• Dark Prince

    The idea is definately good. But it will depend on who does the review. Plus lots of statistics will also be eventually needed, we might even have to take help from Opta Joe. And also many other factors should come into play. Also, it will necessary that the reviewer should not be biased towards any players as well. Overall, A tough job, but great idea.

  • bob

    Arvind,
    It’s a bold and super idea. There would be variations within a role of course depending on the overall formation. Why not start with one backline, midfield and advance position. But you could start with a set of parameters for each position you decide to take on and use it as a starting point. (What the sociologist Max Weber called an “ideal type.”) Then the realities of which formation and actual match conditions will lead to variants of the position-model (left back v1, v2, v3). Also, I wouldn’t get hung up about your definition of context being subjective or not. There’s no pure objectivity – that is a myth. There’s an interpretive component to analysis, whether it’s a quantitative survey or a qualitative case study. There’s no pure numbers that speak for themselves. Why? Because their meanings must be interpreted. So I’d say do your thing, man. Make your initial positional model (based on your experience); get some other people’s views on what tweaks are needed to refine it; take on the one’s that make sense to you and modify your positional model, and there you go. Do your statistical counts for any given match and test the model(s) out. If it’s too ambitious and you have no life, then cut back to a smaller number of positions, instead of all 11. Then you could decide to build it back up to what you can handle. It’s a huge project and it may take you a full half season to come up with something that’s more useful for the next half season, etc. I think it’s exciting and while you do need statistical counts, the value of your modeling does not live or die on having a massive amount of statistical counts. A case study that both combines qualitative and quantitative perspectives is honest and might be useful or not. You have to do it to find out. (Anyway, maybe some of this was useful? or not? It’s enjoyable to think about.)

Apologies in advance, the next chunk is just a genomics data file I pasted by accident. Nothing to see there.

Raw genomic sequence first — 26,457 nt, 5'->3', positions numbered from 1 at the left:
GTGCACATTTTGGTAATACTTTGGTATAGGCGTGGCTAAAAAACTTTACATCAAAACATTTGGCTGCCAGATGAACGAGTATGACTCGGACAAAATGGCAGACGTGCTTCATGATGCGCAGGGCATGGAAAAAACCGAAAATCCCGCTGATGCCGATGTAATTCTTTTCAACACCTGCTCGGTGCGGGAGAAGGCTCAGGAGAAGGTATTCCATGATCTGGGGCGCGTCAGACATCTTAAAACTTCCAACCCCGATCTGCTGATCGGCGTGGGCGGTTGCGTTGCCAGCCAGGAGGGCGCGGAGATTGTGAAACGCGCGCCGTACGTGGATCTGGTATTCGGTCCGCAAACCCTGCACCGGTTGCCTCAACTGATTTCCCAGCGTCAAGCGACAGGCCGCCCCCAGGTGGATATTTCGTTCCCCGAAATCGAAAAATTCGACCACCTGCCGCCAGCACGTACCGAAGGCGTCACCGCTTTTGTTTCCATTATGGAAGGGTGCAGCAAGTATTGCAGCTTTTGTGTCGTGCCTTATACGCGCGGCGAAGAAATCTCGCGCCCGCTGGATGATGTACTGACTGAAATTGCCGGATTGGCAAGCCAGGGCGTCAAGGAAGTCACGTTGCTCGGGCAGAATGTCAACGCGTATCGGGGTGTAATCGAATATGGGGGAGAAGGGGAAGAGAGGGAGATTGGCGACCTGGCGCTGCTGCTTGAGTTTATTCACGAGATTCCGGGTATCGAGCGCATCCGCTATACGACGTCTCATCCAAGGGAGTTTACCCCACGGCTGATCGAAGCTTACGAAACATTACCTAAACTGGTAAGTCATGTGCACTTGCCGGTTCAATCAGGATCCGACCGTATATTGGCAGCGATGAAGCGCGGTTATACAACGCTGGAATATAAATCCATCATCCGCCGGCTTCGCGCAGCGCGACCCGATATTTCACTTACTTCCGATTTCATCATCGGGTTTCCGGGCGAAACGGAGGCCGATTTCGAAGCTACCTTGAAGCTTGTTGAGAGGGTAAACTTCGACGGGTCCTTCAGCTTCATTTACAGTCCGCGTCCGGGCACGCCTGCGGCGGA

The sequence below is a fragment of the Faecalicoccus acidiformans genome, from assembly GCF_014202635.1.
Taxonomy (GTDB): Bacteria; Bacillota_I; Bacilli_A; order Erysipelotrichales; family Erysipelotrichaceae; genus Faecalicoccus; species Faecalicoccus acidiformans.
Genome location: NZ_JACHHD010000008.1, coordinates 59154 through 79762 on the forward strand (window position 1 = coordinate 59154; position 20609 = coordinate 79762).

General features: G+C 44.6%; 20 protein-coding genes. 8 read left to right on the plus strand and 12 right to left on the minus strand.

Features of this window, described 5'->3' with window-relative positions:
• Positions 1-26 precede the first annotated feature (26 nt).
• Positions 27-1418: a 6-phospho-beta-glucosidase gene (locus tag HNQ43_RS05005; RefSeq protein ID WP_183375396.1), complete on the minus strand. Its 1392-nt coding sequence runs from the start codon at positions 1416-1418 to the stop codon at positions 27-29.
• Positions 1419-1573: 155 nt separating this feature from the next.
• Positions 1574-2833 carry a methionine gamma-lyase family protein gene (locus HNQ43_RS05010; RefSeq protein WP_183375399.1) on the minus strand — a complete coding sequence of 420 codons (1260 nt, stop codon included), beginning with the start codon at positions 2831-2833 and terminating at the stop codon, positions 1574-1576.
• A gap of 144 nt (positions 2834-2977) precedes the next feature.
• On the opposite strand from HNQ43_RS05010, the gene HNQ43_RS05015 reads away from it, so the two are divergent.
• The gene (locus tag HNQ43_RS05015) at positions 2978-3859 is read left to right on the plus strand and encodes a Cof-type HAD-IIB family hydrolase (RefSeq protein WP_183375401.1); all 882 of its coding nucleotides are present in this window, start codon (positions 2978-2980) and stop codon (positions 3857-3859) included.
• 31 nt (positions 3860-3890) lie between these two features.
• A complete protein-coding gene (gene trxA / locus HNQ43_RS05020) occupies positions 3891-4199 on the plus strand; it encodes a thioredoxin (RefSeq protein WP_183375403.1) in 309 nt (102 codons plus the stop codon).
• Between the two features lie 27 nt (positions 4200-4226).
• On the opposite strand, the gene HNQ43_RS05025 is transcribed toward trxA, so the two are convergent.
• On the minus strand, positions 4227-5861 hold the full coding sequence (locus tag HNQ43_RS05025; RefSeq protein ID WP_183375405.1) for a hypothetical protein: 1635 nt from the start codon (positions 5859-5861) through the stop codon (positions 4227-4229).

• walter

    Arvind, I think it is a great idea and it would be very helpful if someone would do such things. I’m sure Wenger does something similar. 😉 Maybe not in person but he will have people on his staff doing this.

    Like you say numbers are needed and fine but there is more than left/right back gave 12 crosses in a game. If they result in 6 goals or even chances this is great. If the all go over the goal harmless he has done bad even if the numbers give you the impression he did a great job.

    maybe we could brainstorm a bit about what attributes are needed and should be monitored? I think your list is already pretty complete in a way. Cant really think of something to add to that for the moment

  • walter

    I think it should also include the “normal” numbers like the how many times he touched the ball, passes: completed/incomplete, dribbles successful/unsuccessful, winning the ball, losing the ball… you know the more used ones…

    And also maybe helping out the centre back or unnecessary rushing to the center leaving his wing open…

  • walter

    Now we just have to find 11 people who each can do one position and we would be in the know… 😉

    Untold player watch… is something new getting on his way?

    Oh, and as I know a few things about reviewing a game: most of the time it is fun and I can promise you that you will see many things you didn’t see before in each game. Even in the painful games to review….

  • Gooneraside